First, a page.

ERBIL, Kurdistan Region – Baghdad has “abused its authority” in its threat to shut Kurdistan’s airports, said the director of Erbil International Airport, Talar Faeq. And Kurdistan Region’s transport minister has refused to abide by the decision.
"The decision made by Baghdad is wrong and illegal. It is wrong because the laws they have cited and indeed the ICAO [International Civil Aviation Organization] law does not give such permission to any authority,” Faeq told reporters in Erbil on Wednesday afternoon.
Authorities in Baghdad have “abused their authority,” she added.
Baghdad authorities have said domestic flights could continue while international ones would be stopped, Faeq explained. She asserted that such a move is illegal as Baghdad cannot legally allow some airlines access to Kurdistan’s airports and deny it to others.
The Kurdistan Region’s minister of transportation refused to hand over Erbil and Sulaimani airports to Baghdad, describing their decision as “a huge blow to the reputation of the civic aviation of Iraq.”
“If this decision is meant to punish the people of Kurdistan for holding a referendum on its independence and deciding its fate, no talks with [Baghdad] will reach a conclusion," said Minister Maulood Bawa Murad, noting that Kurdistan’s two airports are already operating under the supervision of Iraq’s civic aviation authority.
He said the decision will directly affect the lives of many people as the two airports are transportation hubs for humanitarian aid, patients, students, diaspora, and diplomatic missions.
The airports are also an important landing and "hot spot" destination for warplanes of the US-led coalition in the fight against ISIS, Murad said.
He noted that construction of both airports was paid from the Kurdistan Regional Government’s budget.
The head of Erbil’s airport believes the ban will be temporary one. “I do not think they can make this work. Even if they are able to do it for a period of time, I do not think it is going to be long,” Faeq said.
The Turkish consulate has announced they will abide by Iraq’s decision suspending flights as of 6pm on Friday. Turkish Airlines, AtlasGlobal, and Pegasus flights to Erbil and Sulaimani will, therefore, end on Friday, the consulate stated on its website. Until the ban is in effect, the airlines will work to increase capacity on their flights, the statement added.
Qatar Airways will continue operations “as long as airways are open and that we can transport our passengers safely,” CEO Akbar Al Baker told reporters, Reuters reported.
The Lebanese Middle East Airlines (MEA) announced they will comply with Iraq’s order. They will increase their flights to Erbil until the ban comes into effect to ensure they do not leave behind any Lebanese citizen who wants to leave the Kurdistan Region, MEA head Mohamad A. El-Hout told Lebanon’s LBC media outlet.
Royal Jordanian has announced they will be halting all flights to Erbil and Sulaimani. The airline operates 10 weekly flights to Erbil and three weekly flights to Sulaimaini. The suspension will start at 6 pm local Amman time on Friday.
Egypt's flag carrier EgyptAir will suspend flights to and from Erbil International Airport beginning on Friday, two company sources said.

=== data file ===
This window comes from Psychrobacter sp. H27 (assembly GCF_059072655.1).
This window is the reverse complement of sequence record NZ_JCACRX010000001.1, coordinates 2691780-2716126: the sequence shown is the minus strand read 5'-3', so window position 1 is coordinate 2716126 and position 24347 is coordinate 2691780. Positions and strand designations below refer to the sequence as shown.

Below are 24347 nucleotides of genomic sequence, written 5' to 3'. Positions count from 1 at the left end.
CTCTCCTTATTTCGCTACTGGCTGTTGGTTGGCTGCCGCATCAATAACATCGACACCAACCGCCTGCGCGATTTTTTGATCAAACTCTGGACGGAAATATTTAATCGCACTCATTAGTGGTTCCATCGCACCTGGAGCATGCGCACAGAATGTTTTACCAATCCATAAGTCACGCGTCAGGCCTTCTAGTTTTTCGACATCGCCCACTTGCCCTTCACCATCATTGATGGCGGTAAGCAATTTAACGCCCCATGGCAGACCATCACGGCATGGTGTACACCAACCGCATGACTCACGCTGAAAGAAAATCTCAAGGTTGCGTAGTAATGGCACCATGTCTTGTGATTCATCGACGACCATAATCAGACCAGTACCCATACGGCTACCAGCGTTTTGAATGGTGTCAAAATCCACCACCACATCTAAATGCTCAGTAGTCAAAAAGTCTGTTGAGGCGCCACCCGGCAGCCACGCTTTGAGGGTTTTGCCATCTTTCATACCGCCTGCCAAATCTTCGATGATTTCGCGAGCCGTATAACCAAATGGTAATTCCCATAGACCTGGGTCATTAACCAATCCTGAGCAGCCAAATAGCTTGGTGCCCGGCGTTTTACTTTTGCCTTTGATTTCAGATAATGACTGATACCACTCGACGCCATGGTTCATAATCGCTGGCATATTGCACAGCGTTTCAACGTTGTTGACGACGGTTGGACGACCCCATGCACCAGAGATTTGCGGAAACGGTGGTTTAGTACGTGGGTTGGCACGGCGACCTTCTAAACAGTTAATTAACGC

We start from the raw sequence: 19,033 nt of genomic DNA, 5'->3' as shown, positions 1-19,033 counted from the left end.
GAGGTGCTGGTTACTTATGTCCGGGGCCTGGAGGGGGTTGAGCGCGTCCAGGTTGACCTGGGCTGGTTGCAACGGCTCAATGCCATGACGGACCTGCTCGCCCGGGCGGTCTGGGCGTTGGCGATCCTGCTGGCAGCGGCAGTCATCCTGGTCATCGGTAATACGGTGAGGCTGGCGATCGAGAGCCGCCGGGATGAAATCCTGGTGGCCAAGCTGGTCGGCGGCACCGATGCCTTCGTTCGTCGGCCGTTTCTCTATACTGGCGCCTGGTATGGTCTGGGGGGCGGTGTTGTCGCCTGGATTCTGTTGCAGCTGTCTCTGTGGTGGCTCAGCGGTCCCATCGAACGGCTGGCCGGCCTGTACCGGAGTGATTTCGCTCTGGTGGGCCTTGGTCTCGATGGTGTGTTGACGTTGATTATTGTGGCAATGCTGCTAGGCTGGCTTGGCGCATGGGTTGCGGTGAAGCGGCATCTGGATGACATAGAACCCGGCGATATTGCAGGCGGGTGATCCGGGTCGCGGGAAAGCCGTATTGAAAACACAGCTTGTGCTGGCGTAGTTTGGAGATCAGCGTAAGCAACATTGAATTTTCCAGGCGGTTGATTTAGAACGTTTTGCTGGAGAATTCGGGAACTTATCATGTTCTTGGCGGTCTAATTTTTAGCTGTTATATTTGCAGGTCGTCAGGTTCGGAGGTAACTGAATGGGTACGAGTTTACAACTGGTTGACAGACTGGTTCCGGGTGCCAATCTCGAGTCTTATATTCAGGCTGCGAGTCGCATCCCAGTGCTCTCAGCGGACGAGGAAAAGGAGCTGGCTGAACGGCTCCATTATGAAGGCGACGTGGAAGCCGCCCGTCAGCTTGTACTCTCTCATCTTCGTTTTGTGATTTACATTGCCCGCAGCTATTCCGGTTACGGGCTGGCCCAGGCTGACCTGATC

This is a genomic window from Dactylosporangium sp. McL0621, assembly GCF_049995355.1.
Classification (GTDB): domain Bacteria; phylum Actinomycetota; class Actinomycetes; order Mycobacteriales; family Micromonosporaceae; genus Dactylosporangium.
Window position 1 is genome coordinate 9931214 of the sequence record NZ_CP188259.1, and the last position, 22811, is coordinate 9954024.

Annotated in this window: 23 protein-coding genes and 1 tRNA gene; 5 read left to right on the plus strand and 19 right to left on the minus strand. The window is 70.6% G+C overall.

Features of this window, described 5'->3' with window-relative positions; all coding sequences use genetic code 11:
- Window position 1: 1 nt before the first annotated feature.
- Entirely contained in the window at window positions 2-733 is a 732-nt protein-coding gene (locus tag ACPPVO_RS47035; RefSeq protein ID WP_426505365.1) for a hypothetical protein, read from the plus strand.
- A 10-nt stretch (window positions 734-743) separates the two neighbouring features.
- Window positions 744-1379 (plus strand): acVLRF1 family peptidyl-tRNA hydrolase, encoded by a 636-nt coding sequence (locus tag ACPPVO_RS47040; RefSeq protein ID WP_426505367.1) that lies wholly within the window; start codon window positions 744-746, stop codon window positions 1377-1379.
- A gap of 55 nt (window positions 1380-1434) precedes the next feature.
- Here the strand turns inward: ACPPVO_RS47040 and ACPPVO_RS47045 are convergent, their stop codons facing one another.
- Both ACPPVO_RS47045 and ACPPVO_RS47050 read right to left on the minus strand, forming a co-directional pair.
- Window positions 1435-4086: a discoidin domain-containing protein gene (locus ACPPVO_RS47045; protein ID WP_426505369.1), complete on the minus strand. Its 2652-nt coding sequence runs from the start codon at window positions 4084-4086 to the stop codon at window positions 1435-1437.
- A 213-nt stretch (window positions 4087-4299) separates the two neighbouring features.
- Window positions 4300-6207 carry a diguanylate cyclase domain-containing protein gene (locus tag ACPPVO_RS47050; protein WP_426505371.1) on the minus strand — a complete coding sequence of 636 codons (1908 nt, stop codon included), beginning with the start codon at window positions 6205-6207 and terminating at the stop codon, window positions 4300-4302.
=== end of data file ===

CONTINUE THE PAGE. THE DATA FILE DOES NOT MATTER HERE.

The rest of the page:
Budget carrier FlyDubai has said it will suspend all flights to and from Erbil starting on Saturday.
Iran suspended all flights to the Kurdistan Region on Sunday, one day before the vote.
Domestic flights are not affected so travelers willing to enter the Kurdistan Region after Friday evening may be able to route their trips through Baghdad or other Iraqi airports.
On Tuesday, Iraq’s Council of Ministers decided to bring the Kurdistan Region’s airports under central control. Abadi announced, “We decided to halt all airlines, travel, and the landing of planes from regional and world countries at Erbil and Sulaimani airports, and vice versa. The decision will be implemented within three days,” by Friday evening.
Humanitarian and emergency flights will not be affected provided they obtain prior approval from Baghdad.
The flight ban is just one of the moves Baghdad has taken against the Kurdistan Region in the wake of the independence referendum.
Iraqi Prime Minister Haider al-Abadi demanded on Wednesday the outcome of the vote be cancelled. He said they will not allow any one party to take a “unilateral” decision.
“We will enforce federal authority in the Kurdistan Region and we have already begun doing that,” Abadi said, bringing the autonomous region under control by “the force of law and the constitution.”
PM Abadi warned earlier this month that Kurdistan Region will “lose” all it has achieved since the US-led invasion of Iraq in 2003.
The dominant Shiite group in Baghdad has said Kurdistan’s independence referendum “has exceeded all red lines” and must not be ignored in Iraq “like other moves” made by the autonomous government. The statement came from the head of the ruling Shiite National Alliance Ammar al-Hakim said Wednesday evening.
The US, while condemning Kurdistan’s independence referendum, said that moves by Baghdad like the flight ban are not constructive and urged Iraqi authorities to engage in discussion with Kurds.
Prime Minister Nechirvan Barzani also condemned the flight ban.
“This is the collective punishment of the people of Kurdistan. What Abadi declared is the collective punishment of all the people of Kurdistan,” Barzani said on Monday, responding to Baghdad's measures to take control of Kurdistan's border points and airports.
He invited Abadi to visit the airports and see for himself what is happening there.
“We have nothing to hide,” Barzani said. He added that the Kurdish airports are used to host the 1.8 million displaced Iraqis who were not allowed to visit Baghdad when they fled their homes caused by the war against ISIS.
Kurdistan Region has two international airports – in Erbil and Sulaimani.
Last updated at 9:04 pm